Sunday, 12 November 2017

The long haul - encumbrance and inventory

Last session saw a slight case of total party wipe-out. We're now setting up a completely new campaign: a jungle adventure on Eberron's continent of Xen'drik. And when I say "jungle adventure", feel free to read "exhausting slog through vicious wet murder-forest with increasingly deranged inhabitants". Sort of like Dark Sun with more plants. For this campaign, I want to track carrying capacity, inventory management and foraging in a bit more detail than usual.

The system of choice for this campaign will be Pathfinder, because of its many options and fiddly bits for players. I'm drawing the line at using the standard D&D/Pathfinder per-gram inventory system. There's much sleeker stuff to be found in the OSR-blogs.

Sources: Raging Owlbear, Goblin Punch, Games with Others, the Black Hack (usage die).


What you can carry

  • You have an amount of inventory slots equal to your strength. Most items (shields, one-handed weapons, a crowbar or lantern) take up 1 slot. This is more a function of unwieldiness than basic weight.
  • Two-handed weapons and medium armor take up two slots, heavy armors take up four.
  • Sets of up to 5 smaller items (pitons, potions, arrows, coinage) can be bundled in packs that take up 1 inventory slot. See below under Usage die.
  • Of your [strength] inventory slots, dexterity/2 (round down) are quick-access slots. Use these for items you need to find at a moment's notice, such as weapons or potions. These are easy to access (free as part of a move or standard action) but are also vulnerable.
  • All other items are assumed to be in containers, bundles or your backpack. They are stored more safely but take d6 x 10 movement to dig out (half if you just spill everything on the ground).

Light encumbrance.

Bundles of small items

  • Jewelry and other ultra-light materials don't need to be tracked via inventory slots.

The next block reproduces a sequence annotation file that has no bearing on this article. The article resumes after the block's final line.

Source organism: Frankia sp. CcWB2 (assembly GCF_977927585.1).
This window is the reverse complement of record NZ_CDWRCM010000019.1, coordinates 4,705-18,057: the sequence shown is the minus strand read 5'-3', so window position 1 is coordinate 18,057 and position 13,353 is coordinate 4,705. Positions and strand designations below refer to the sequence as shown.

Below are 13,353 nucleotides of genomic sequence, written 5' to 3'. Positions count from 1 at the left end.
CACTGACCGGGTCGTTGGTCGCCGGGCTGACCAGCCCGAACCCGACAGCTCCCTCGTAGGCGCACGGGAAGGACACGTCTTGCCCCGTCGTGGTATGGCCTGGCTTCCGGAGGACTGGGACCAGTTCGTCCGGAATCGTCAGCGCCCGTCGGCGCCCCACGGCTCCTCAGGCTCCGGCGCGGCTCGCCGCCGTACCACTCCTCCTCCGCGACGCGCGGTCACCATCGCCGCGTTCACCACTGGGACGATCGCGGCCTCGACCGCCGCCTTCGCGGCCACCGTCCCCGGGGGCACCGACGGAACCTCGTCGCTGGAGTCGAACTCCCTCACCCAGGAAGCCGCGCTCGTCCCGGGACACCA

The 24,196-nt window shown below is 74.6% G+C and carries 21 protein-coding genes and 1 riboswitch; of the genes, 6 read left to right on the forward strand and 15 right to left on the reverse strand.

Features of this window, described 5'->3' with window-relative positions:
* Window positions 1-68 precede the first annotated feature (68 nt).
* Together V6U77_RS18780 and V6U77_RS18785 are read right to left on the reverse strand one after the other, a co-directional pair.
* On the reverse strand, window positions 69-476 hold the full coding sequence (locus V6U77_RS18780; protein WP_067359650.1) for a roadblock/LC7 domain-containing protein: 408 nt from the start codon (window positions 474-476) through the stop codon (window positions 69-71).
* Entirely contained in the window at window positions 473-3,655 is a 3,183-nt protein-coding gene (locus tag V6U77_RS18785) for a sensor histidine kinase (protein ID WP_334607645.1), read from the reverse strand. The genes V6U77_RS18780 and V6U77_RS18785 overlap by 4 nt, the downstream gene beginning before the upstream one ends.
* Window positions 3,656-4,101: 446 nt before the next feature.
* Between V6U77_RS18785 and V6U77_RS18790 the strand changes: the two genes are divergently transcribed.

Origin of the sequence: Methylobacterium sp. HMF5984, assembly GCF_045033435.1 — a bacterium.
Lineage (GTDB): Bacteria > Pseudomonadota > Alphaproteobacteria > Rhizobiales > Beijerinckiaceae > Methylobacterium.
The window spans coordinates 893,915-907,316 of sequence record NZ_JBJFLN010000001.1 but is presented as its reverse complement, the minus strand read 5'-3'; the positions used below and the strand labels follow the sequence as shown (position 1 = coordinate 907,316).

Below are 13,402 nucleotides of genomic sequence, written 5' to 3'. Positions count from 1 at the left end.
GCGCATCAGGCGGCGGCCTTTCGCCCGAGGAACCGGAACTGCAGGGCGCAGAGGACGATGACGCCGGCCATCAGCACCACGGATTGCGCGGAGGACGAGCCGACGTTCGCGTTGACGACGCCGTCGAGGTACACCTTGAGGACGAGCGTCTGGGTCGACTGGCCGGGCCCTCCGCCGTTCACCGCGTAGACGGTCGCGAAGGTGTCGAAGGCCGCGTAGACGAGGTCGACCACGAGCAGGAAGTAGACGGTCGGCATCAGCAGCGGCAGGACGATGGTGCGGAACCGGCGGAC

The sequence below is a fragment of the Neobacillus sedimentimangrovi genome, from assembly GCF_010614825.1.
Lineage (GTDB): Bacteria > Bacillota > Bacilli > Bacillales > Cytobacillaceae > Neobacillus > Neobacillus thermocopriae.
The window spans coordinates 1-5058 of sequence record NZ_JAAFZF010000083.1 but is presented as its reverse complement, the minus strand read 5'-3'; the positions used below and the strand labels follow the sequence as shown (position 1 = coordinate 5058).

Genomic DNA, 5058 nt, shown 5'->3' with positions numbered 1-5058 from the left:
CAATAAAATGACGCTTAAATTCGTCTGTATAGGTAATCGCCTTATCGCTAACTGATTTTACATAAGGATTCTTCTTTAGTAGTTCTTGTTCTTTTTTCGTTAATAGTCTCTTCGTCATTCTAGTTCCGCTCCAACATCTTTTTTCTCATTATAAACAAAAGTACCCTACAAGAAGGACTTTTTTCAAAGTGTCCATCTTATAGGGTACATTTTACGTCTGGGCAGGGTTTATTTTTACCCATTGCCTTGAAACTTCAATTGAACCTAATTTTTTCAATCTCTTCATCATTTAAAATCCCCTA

• Coins and gems run to 300 per inventory slot. 250 gold pieces + 300 copper pieces = 2 inventory slots. And if you find gems big enough to break this rule, rejoice. Also, run from the inevitable horde of cultists whose temple you just robbed.
  • Some items are small and light enough that it takes 5 of them to fill up an inventory slot: for example, daggers, vials and flasks, scroll cases, pens and signal whistles.

Encumbrance

  • Not encumbered: carrying up to [strength] inventory slots worth of items. Use only the armor check penalty from your armor or shield.
  • Encumbered: carrying up to 5 more items. Movement speed -10. Dex and strength based skills take a -5 penalty. Maximum dex bonus to AC is 3. (Use this or your armor check penalty, whichever is worse).
  • Heavily encumbered: carrying up to 10 more items than your strength. Movement speed becomes 5. Maximum dex bonus to AC is 0. Penalty to dex and strength skills becomes -10. (Use this or your armor check penalty, whichever is worse).

 

Consumable items

Many small items are perishables or consumeables. Examples: ammunition, rations, ink, oil, paper, parchment, pitons, rope (50ft), wax, soap (for gods sake stock up on soap), torches.

Rather than track each arrow and drop of ink, or foot of rope, we'll borrow the usage die from the Black Hack. This goes from d20-d12-d10-d8-d6-d4-gone. After intensive use (for instance writing for ink; exploring with torches; rope climbing; shooting arrows; eating), roll the usage die and on a result of 1-2, decrease the die to the next lower step. A roll of 1-2 on 1d4 means your resource is gone. Usage dice d4, and d8 take up 1 slot. Usage dice d10 and d12; d20 takes up 3 slots.
Cost per die size: d4 - regular price; every step thereafter: price x2.
Quiver of arrows / case of crossbow bolts: regular price buys you usage die d12.


Gruesomely expensive items such as magic potions or magic arrows are tracked per item. What, keeping track of how many +5 godbothering arrows you have is too much work? 
 

Extra inventory slots

  • A traveling backpack adds 2 inventory slots without triggering encumbrance (below). A fancy bandolier or belt with pouches and straps adds 1 quick-access slot. Does not add to the total inventory slots. You can use either a backpack or a bandolier/belt, not both.
  • A Bag of Holding takes up 1-4 inventory slots and has internal space for 5/10/20/30 slots. And it will cost you a fortune to get one. Put a Bag of Holding in a quick access slot to have all its contents available as quick access items.

 

Damaging stuff

(You can thank Goblin Punch.)
If you fail a save and get crushed by rocks, torched by a dragon, sprayed with acid or other unconventional forms of greeting in Xen'drik, the DM rolls 2d8:
  • doubles: count this number upwards from the bottom of the backpack (and continue into quick access slots). This item gets damaged (a multiple-slot items such as a medium armor counts as one).
    Roll 2,2: damage the second-lowest item in the backpack.
     
  • different numbers: take the lowest of the two, count down this many slots from your topmost quick access slot (continuing into the backpack) and this item gets damaged.
    Roll 5,7: damage the 5th item down on your list.